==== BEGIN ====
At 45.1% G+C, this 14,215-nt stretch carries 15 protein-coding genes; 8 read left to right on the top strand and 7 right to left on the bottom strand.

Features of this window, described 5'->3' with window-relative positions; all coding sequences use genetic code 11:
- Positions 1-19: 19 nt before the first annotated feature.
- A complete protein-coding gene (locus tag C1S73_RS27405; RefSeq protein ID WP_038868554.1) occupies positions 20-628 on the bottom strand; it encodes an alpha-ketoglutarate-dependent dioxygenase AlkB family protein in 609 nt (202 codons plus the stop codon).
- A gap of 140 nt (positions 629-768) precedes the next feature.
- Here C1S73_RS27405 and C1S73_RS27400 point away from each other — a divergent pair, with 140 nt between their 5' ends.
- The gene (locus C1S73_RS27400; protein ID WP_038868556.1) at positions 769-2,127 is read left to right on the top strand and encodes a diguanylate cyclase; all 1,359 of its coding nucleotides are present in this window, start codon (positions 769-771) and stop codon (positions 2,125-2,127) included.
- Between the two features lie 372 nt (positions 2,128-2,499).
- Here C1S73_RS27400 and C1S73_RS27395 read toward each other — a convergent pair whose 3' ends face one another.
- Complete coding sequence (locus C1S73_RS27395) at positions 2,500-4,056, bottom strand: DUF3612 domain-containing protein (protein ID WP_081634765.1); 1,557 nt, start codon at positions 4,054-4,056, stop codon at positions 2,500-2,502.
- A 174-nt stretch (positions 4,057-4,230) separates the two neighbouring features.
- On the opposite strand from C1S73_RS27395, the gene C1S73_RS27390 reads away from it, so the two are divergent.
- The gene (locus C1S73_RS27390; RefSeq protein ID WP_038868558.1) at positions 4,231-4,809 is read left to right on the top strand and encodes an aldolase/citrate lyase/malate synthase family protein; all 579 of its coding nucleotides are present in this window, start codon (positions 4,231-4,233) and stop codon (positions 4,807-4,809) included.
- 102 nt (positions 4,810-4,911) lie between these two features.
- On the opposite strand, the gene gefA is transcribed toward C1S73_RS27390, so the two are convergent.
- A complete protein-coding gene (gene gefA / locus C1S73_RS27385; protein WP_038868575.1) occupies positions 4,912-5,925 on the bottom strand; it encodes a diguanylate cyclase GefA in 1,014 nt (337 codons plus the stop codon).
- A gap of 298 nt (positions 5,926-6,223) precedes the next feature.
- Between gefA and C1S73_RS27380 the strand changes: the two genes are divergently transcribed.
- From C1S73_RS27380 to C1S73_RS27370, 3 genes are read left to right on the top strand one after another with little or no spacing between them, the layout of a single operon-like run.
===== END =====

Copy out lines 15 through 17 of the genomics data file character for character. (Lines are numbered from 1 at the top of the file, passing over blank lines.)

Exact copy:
- On the opposite strand, the gene gefA is transcribed toward C1S73_RS27390, so the two are convergent.
- A complete protein-coding gene (gene gefA / locus C1S73_RS27385; protein WP_038868575.1) occupies positions 4,912-5,925 on the bottom strand; it encodes a diguanylate cyclase GefA in 1,014 nt (337 codons plus the stop codon).
- A gap of 298 nt (positions 5,926-6,223) precedes the next feature.